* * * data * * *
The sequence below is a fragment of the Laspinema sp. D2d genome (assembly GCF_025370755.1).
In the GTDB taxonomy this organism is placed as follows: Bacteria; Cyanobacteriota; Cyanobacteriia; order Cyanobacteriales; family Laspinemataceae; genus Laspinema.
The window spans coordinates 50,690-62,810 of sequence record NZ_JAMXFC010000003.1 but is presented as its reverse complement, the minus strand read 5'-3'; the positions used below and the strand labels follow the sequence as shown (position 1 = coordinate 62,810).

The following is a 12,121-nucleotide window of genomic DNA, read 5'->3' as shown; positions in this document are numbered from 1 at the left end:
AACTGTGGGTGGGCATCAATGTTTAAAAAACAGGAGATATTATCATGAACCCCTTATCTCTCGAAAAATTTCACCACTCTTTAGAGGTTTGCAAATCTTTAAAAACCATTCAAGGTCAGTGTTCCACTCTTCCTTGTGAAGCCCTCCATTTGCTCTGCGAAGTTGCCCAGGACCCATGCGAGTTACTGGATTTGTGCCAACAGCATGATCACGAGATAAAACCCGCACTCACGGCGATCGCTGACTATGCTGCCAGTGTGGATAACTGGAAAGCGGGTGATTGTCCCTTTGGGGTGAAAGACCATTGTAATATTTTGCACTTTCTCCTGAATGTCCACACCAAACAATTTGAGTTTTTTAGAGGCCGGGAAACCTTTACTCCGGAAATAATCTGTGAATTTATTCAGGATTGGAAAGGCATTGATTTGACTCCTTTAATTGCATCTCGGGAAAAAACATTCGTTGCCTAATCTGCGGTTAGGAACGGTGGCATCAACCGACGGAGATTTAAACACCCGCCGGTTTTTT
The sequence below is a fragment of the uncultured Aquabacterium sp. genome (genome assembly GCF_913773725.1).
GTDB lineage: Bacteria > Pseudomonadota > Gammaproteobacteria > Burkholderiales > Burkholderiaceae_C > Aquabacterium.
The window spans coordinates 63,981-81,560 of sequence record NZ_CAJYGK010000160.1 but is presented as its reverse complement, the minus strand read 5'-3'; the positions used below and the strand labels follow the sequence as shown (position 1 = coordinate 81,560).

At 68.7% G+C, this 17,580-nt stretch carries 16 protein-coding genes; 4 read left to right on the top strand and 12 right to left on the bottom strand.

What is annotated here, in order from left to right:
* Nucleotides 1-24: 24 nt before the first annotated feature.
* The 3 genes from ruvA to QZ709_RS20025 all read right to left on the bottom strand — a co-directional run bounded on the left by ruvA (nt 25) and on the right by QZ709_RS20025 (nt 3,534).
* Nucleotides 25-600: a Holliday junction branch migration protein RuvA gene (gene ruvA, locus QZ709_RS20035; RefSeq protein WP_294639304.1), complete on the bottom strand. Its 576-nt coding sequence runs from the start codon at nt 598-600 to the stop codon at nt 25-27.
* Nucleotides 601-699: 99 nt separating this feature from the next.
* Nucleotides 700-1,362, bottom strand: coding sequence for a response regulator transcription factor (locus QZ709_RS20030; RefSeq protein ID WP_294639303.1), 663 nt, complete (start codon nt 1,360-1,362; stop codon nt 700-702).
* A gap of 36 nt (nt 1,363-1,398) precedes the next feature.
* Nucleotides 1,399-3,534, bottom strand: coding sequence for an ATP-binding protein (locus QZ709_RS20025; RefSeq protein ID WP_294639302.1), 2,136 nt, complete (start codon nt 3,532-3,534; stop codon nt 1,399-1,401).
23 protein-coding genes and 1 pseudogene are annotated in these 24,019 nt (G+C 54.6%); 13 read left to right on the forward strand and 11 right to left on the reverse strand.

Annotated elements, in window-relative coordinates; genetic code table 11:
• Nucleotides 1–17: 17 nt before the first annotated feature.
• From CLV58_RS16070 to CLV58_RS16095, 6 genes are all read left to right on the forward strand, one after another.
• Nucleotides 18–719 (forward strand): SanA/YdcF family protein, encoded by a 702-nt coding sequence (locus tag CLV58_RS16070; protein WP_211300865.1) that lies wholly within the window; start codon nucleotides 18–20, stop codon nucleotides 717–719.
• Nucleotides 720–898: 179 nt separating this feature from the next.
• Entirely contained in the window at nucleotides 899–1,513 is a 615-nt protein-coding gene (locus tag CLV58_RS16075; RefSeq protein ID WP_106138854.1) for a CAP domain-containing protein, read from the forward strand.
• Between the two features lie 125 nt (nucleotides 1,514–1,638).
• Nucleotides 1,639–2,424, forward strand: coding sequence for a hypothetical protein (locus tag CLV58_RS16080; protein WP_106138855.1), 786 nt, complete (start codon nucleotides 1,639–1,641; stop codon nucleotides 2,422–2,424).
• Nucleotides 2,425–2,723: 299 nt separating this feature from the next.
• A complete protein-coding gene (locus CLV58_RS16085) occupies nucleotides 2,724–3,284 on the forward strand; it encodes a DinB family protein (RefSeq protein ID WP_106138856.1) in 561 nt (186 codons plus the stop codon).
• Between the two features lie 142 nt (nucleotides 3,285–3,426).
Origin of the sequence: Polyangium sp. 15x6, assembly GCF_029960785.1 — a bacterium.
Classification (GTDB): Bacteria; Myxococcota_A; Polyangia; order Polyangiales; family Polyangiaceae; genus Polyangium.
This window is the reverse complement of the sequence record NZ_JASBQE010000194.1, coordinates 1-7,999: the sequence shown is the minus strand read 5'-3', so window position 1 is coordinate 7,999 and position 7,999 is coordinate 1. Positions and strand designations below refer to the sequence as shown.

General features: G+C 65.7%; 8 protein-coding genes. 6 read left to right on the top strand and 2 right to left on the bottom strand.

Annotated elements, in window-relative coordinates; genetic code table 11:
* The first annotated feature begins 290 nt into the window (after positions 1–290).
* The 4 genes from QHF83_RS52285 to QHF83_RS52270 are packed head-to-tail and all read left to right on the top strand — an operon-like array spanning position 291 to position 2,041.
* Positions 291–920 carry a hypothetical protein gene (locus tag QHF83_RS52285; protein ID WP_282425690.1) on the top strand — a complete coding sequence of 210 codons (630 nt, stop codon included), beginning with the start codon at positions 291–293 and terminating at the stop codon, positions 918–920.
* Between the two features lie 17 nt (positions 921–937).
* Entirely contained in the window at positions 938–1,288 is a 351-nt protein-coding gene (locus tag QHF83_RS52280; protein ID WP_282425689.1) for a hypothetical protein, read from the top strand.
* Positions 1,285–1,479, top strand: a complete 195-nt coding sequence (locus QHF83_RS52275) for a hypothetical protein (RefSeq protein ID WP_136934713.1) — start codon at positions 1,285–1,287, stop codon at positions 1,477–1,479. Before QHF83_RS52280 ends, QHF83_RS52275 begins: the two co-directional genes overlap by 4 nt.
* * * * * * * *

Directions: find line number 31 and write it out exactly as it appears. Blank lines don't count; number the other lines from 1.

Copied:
Classification (GTDB): Bacteria; Myxococcota_A; Polyangia; order Polyangiales; family Polyangiaceae; genus Polyangium.